Leadership: Lipstick, Lighthouses, and Windows

I spent most of August on college campuses with staff, students, coaches, and student-athletes who were returning for yet another school year. Several of the groups I worked with requested sessions on leadership development. During these sessions, we experienced a few lightbulb moments that are simply too good to keep to myself.

In each session, I shared several hundred photographs. I asked the participants to get into small groups and to identify images that represented inauthentic leaders and images that represented authentic leaders. The following examples came from three different groups but they each received the exact same response; the audience fell silent, then a few people said “whoa,” and then snaps or applause filled the room. I’m amazed at the depth and insights these young students were able to apply after our short time together.

In one session a young college student stood before the group holding a picture of lipstick and I must admit, I was not at all sure where she was going with this image. She spoke on behalf of her small group and said, “We selected this image of lipstick to represent inauthentic leaders. We feel like inauthentic leaders don’t really care for their people and they aren’t focused on doing what is important to their people. This kind of leader just dresses the part, they are focused on their appearance. It’s like they put on their lipstick to look good, but they aren’t really leading. When you remove the lipstick, you find out there isn’t much there to work with.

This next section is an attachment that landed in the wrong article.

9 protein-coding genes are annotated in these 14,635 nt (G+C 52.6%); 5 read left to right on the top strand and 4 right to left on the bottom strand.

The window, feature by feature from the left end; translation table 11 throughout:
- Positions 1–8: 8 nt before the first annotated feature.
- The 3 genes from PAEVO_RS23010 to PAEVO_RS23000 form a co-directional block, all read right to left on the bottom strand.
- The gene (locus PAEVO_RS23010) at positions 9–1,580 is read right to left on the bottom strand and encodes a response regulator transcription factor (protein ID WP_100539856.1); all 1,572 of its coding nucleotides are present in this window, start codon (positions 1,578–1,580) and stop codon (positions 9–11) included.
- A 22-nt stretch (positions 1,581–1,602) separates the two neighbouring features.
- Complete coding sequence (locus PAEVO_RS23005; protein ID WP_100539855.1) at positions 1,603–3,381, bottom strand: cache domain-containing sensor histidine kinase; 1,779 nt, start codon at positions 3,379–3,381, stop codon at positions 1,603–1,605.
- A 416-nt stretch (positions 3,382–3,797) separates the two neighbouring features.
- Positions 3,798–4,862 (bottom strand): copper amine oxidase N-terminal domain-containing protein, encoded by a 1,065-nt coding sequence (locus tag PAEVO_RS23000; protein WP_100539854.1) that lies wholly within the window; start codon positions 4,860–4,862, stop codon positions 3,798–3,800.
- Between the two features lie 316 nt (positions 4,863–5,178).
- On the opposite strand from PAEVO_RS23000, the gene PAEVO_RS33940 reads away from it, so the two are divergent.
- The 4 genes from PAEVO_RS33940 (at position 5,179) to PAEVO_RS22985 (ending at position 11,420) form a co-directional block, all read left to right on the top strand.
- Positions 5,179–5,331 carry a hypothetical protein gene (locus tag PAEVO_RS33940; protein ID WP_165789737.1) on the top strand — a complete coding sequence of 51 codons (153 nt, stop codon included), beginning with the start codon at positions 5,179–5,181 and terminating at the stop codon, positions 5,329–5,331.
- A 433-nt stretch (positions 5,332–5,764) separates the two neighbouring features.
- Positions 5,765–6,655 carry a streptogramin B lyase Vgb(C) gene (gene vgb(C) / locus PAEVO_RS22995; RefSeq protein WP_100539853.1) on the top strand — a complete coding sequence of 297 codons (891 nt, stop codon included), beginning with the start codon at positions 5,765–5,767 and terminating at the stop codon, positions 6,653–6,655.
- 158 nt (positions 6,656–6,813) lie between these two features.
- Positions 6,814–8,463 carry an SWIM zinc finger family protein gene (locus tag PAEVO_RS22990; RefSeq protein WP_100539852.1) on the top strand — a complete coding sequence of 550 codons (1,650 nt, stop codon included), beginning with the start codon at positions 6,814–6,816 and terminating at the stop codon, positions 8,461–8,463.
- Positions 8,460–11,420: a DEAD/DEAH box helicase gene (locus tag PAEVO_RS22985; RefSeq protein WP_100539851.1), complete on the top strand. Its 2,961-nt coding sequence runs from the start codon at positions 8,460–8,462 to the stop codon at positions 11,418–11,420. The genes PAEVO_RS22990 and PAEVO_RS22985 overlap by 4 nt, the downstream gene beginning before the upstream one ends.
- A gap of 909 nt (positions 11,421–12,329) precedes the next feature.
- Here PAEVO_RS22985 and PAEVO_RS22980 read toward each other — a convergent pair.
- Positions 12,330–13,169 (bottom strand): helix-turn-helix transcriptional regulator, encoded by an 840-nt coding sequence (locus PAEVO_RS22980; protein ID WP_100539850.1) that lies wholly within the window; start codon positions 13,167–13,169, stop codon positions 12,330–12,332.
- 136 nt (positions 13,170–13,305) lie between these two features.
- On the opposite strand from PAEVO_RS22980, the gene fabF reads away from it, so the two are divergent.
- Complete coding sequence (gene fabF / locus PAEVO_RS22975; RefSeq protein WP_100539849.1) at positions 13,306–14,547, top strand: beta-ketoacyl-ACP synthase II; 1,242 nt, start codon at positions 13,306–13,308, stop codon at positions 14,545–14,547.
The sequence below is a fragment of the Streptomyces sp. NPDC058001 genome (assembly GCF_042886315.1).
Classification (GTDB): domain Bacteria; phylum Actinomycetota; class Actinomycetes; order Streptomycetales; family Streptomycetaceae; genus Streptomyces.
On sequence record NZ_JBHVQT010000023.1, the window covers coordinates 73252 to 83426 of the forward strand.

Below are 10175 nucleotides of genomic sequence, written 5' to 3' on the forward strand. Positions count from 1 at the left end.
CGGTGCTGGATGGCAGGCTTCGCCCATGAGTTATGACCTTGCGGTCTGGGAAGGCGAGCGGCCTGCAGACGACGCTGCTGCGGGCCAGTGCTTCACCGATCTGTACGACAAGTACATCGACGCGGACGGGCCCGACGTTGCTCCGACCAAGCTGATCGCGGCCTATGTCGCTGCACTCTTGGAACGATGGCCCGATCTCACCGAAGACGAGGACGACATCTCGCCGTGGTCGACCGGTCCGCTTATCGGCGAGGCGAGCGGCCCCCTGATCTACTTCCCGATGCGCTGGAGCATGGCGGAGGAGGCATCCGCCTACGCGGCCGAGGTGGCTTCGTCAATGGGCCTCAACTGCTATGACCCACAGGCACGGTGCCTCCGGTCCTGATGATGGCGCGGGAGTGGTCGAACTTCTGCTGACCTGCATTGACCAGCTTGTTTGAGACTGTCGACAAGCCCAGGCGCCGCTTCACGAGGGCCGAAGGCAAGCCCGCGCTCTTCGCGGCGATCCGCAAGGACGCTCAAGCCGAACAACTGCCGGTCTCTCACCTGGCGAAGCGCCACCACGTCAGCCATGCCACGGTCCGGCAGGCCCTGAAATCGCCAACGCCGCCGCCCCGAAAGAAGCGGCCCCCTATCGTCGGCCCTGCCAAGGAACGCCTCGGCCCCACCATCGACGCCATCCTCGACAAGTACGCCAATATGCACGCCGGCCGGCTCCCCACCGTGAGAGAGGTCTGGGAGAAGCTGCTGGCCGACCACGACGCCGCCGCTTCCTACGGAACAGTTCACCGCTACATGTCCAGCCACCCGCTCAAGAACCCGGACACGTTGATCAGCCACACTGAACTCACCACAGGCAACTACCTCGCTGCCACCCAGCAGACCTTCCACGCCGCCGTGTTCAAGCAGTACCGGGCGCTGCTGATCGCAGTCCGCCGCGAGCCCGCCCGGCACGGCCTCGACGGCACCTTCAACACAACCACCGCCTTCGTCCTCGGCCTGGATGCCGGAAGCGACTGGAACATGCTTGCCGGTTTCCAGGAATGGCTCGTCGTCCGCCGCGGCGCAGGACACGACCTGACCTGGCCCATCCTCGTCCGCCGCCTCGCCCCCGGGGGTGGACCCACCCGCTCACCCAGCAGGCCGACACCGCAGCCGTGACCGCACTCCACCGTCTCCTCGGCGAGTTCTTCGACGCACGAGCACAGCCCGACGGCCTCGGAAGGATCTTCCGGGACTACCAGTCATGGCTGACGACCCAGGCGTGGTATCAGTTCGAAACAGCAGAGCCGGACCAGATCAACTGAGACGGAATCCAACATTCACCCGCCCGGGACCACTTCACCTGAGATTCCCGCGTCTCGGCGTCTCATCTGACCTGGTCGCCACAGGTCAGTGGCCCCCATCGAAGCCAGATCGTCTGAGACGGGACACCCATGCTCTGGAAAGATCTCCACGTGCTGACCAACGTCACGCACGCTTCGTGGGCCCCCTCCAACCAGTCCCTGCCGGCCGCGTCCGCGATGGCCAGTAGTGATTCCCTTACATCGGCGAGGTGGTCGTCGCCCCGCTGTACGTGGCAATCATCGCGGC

In another session, a high school student came forward to share the image her small group had selected. When she held up a picture of a lighthouse I was once again very curious about this selection. She said, “We selected this image of a lighthouse for inauthentic leaders because this kind of leader wants to be seen, they want people looking at them and paying attention to them, but they aren’t looking out for others. The light they shine is always about themselves. They don’t care about the people they are leading; they just want to know that others are looking at and admiring them.”

And in yet another session a young college student stood before a room full of her peers and held up a picture of an old window. She then shared, “We selected this image for an authentic leader. We noticed that this window is old, dirty, worn out and a little broken but it is also transparent. As my group talked, we agreed that it’s ok to be a little broken as a leader, in fact, if we are being honest we are all a little broken and that’s ok as long as you are transparent about it. We think authentic leaders value transparency.

So, what is your image of an inauthentic or authentic leader? Are you willing to trade-in the lipstick and the lighthouse in exchange for a broken window? We need more worn-out and slightly broken but always transparent leaders.

Molly Grisham